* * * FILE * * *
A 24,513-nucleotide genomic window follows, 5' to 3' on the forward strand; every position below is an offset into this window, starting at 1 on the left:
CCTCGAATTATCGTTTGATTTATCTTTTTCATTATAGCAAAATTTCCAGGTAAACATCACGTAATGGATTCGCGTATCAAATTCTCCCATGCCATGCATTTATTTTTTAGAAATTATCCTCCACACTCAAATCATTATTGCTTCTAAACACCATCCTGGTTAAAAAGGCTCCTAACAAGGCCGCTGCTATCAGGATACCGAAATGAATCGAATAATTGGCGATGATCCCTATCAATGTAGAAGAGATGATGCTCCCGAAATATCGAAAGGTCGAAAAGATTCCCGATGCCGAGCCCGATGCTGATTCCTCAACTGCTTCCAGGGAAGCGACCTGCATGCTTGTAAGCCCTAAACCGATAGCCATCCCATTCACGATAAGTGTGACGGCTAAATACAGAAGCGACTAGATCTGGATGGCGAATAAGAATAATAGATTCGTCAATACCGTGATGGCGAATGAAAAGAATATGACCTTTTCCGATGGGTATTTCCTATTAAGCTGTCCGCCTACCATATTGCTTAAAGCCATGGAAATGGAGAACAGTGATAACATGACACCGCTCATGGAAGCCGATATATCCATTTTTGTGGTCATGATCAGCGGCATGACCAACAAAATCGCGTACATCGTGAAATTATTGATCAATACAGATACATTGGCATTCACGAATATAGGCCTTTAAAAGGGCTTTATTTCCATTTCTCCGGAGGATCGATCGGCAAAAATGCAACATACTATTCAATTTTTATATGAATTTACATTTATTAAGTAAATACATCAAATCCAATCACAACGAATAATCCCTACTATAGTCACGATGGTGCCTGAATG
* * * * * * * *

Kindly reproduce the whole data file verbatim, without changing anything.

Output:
A 24,513-nucleotide genomic window follows, 5' to 3' on the forward strand; every position below is an offset into this window, starting at 1 on the left:
CCTCGAATTATCGTTTGATTTATCTTTTTCATTATAGCAAAATTTCCAGGTAAACATCACGTAATGGATTCGCGTATCAAATTCTCCCATGCCATGCATTTATTTTTTAGAAATTATCCTCCACACTCAAATCATTATTGCTTCTAAACACCATCCTGGTTAAAAAGGCTCCTAACAAGGCCGCTGCTATCAGGATACCGAAATGAATCGAATAATTGGCGATGATCCCTATCAATGTAGAAGAGATGATGCTCCCGAAATATCGAAAGGTCGAAAAGATTCCCGATGCCGAGCCCGATGCTGATTCCTCAACTGCTTCCAGGGAAGCGACCTGCATGCTTGTAAGCCCTAAACCGATAGCCATCCCATTCACGATAAGTGTGACGGCTAAATACAGAAGCGACTAGATCTGGATGGCGAATAAGAATAATAGATTCGTCAATACCGTGATGGCGAATGAAAAGAATATGACCTTTTCCGATGGGTATTTCCTATTAAGCTGTCCGCCTACCATATTGCTTAAAGCCATGGAAATGGAGAACAGTGATAACATGACACCGCTCATGGAAGCCGATATATCCATTTTTGTGGTCATGATCAGCGGCATGACCAACAAAATCGCGTACATCGTGAAATTATTGATCAATACAGATACATTGGCATTCACGAATATAGGCCTTTAAAAGGGCTTTATTTCCATTTCTCCGGAGGATCGATCGGCAAAAATGCAACATACTATTCAATTTTTATATGAATTTACATTTATTAAGTAAATACATCAAATCCAATCACAACGAATAATCCCTACTATAGTCACGATGGTGCCTGAATG